The immediate life support course

Jasmeet Soar*, Gavin D. Perkins, Sara Harris, Jerry Nolan, Maggie Briggs, Ian Bullock, Pauline Clark, David Gabbott, Sarah Mitchell, Alex Scott, Gary Smith, Paul White, Karla Wright

*Corresponding author for this work

Research output: Contribution to journalArticle (Academic Journal)peer-review

47 Citations (Scopus)


The immediate life support course (ILS) was launched by the Resuscitation Council (UK) in January 2002. This multi-professional 1-day resuscitation course teaches the essential knowledge and skills required to manage a patient in cardiac arrest for the short time before the arrival of a cardiac arrest team or other experienced medical assistance. The ILS course also introduces healthcare professionals to the role of a cardiac arrest team member. The course provides the candidate with the knowledge and skills to recognise and treat the acutely ill patient before cardiac arrest, to manage the airway with basic techniques, and to provide rapid, safe defibrillation using either manual or automated external defibrillators (AEDs). The course includes lectures, skill stations and cardiac arrest scenarios. The ILS course has standardised much of the life support training that already takes place in UK hospitals. In 2002, 16 547 candidates attended ILS courses in 128 course centres. In this article, we discuss the rationale for, and the development and structure of the ILS course. We also present the first year's results and discuss possible future developments. It is hoped that this course may become established in counties in continental Europe through the European Resuscitation Council.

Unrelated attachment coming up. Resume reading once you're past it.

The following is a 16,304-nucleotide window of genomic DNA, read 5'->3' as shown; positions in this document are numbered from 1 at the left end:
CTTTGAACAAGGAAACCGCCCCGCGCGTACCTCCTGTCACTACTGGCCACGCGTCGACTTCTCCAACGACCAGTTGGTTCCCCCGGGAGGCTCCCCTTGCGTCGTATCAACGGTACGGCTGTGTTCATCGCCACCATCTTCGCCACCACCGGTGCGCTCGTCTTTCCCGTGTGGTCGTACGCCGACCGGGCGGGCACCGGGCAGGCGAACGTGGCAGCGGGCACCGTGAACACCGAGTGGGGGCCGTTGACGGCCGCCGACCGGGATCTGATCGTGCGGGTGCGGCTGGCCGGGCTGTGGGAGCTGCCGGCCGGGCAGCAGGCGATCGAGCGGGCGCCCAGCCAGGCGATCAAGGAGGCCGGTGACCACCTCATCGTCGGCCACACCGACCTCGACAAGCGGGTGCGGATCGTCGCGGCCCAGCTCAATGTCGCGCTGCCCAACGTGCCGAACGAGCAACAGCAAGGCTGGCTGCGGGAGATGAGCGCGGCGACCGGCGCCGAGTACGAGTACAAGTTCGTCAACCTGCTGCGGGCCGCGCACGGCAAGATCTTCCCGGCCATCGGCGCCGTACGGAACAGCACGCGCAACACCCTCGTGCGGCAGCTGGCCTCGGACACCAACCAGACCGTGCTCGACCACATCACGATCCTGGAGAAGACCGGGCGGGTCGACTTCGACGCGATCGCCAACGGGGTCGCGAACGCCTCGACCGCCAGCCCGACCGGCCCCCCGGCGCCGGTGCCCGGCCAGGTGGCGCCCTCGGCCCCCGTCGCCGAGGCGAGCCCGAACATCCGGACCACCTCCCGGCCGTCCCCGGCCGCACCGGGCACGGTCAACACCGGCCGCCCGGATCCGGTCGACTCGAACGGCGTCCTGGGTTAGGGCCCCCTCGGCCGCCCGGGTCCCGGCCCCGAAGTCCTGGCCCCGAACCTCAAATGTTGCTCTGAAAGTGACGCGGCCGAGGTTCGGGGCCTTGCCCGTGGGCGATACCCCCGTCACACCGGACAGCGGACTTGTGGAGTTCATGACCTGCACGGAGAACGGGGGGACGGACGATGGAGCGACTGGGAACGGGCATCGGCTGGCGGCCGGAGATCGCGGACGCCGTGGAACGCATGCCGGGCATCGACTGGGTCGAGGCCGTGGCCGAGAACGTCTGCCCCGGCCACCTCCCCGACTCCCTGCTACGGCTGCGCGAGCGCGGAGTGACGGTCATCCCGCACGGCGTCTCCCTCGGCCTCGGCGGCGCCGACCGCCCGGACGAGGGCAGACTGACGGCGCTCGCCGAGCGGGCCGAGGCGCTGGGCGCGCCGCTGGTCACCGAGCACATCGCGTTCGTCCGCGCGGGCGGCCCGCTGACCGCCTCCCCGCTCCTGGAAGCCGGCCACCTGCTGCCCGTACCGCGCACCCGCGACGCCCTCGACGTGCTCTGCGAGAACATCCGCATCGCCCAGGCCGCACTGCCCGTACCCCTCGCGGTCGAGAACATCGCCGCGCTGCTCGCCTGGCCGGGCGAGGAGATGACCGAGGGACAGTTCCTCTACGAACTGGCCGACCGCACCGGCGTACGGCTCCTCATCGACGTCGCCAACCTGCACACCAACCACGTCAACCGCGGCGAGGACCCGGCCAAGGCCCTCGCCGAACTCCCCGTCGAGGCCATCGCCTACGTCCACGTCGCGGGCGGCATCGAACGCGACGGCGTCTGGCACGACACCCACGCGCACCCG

Original languageEnglish
Pages (from-to)21-26
Number of pages6
Issue number1
Publication statusPublished - 1 Apr 2003

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